Four incredible women of history

Alana Carl, Staff Reporter

March is reading and women’s history month, so let’s read about awesome women. Women have always been credited with “birthing nations,” but sometimes, women find themselves helping build nations.  From princesses to poor paupers, unconventional women fascinating are fascinating.

Angela Davis

(Jan 26, 1944- current)

Angela Davis is one of the more prominent women figures of the civil right movement of the 60’s.  According to, she was known as being in the radical group, Black Panthers, before that she joined the Communist Party in the 70’s. She wrote books ranging from racial justice to women’s rights. A complicated woman, she was a runaway fugitive putting her on the FBI most wanted earlier in her life and a teacher at the University of Santa Cruz later in her life.  With all the twists and turns of her life, she is one woman who deserves to be remembered.

Hypatia of Alexandria

(370ad- 415ad)

Hypatia of Alexandria was one of the first women who made a significant mark on leading science and math.  Born 370ad, it is thought she was taught by her own father, Theon of Alexandria, who was also a leader in science and math.  Later in her years, she was named Patriarch of Alexandria, a very high honor, according to  Her end was thought to be caused by a mob of overzealous Christian men who opposed her philosophy of Plotinus’ teachings and associated them with paganism.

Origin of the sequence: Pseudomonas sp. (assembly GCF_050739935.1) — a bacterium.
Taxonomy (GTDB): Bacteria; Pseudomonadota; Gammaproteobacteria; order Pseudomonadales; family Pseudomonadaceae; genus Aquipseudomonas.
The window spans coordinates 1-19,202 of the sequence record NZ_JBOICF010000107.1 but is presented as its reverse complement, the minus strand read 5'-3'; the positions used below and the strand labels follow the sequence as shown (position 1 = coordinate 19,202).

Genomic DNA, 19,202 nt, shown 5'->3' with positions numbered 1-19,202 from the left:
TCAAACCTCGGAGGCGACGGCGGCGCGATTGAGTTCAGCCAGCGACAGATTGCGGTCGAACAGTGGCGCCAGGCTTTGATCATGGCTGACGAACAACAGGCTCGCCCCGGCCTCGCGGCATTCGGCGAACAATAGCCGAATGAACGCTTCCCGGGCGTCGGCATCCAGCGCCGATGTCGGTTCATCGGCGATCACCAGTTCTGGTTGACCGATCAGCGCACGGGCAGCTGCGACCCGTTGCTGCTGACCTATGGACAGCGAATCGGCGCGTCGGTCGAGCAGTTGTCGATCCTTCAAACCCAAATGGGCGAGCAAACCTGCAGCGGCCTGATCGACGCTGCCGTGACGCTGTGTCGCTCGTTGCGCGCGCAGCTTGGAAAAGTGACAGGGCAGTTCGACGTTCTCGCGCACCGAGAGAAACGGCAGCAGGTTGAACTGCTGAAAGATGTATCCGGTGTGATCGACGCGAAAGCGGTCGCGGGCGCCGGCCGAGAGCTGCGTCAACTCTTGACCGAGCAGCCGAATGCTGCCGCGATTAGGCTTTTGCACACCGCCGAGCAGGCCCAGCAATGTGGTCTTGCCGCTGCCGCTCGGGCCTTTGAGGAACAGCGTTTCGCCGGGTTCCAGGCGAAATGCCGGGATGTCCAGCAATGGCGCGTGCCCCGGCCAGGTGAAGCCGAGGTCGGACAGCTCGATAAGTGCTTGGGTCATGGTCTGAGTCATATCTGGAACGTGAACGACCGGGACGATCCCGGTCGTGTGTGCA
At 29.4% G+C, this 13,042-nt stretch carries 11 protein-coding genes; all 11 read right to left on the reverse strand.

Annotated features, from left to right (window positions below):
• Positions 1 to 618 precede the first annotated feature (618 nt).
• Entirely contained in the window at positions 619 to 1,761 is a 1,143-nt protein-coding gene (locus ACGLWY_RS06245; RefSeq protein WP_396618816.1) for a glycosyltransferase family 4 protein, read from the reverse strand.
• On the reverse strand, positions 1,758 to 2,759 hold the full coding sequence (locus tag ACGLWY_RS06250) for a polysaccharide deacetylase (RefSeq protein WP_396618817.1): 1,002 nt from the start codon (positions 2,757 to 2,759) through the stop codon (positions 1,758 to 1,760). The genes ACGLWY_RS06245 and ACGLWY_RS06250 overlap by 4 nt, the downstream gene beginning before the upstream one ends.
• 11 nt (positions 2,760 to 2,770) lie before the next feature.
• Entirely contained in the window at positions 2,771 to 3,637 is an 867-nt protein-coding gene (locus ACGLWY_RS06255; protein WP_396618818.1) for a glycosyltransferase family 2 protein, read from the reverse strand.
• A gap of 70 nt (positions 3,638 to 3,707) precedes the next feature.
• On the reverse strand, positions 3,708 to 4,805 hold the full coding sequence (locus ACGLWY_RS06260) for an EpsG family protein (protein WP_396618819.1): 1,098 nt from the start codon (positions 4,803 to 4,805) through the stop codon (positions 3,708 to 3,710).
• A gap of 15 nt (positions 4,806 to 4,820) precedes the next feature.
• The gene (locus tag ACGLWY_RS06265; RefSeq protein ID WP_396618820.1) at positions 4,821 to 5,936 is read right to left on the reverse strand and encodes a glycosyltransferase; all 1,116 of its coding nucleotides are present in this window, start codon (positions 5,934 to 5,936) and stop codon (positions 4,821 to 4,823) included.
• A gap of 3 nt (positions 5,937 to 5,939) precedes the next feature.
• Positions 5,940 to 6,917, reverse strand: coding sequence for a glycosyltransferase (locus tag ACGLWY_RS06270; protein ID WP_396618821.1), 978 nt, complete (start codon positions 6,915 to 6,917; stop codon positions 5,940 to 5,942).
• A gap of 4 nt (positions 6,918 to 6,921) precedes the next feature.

Elizabeth Blackwell

(Feb. 3, 1821-1910)

According to, an immigrant from England, was the first woman to graduate from medical school. She soon became a leader in the medical field.  She opened the “New York Infirmary for Women and Children” in the slums of New York to offer healthcare.  During her lifetime, she trained many women as nurses to be sent to the battlefields in the civil war.  This eventually led to the organization of, United States Sanitary Commission.  She opened two schools for women in medicine, Women’s Medical College, and one in England called London School of Medicine for Women.

Ida B. Wells

(July 16, 1862 – March 25, 1931)

According to, Wells was an activist and journalist. Born to former slaves, Wells emphasized with the plight of her fellow African Americans.  She came to be known as an active challenger of lynching. When she herself was turned away from a first-class train seat, she started her journalism career.  A former teacher, she was outraged when she was personally involved in a lynching party.  For two months she put herself in danger, traveling into the South to gather details about other lynching (a form of punishment usually involving a mob hanging their victim from a tree) and eventually, wrote an in-depth editorial that had whites of the time outraged, and even former African Americans asking for her to quiet down.  She did not, and for her stubbornness and the moral compass to do what was just, she deserves to be remembered.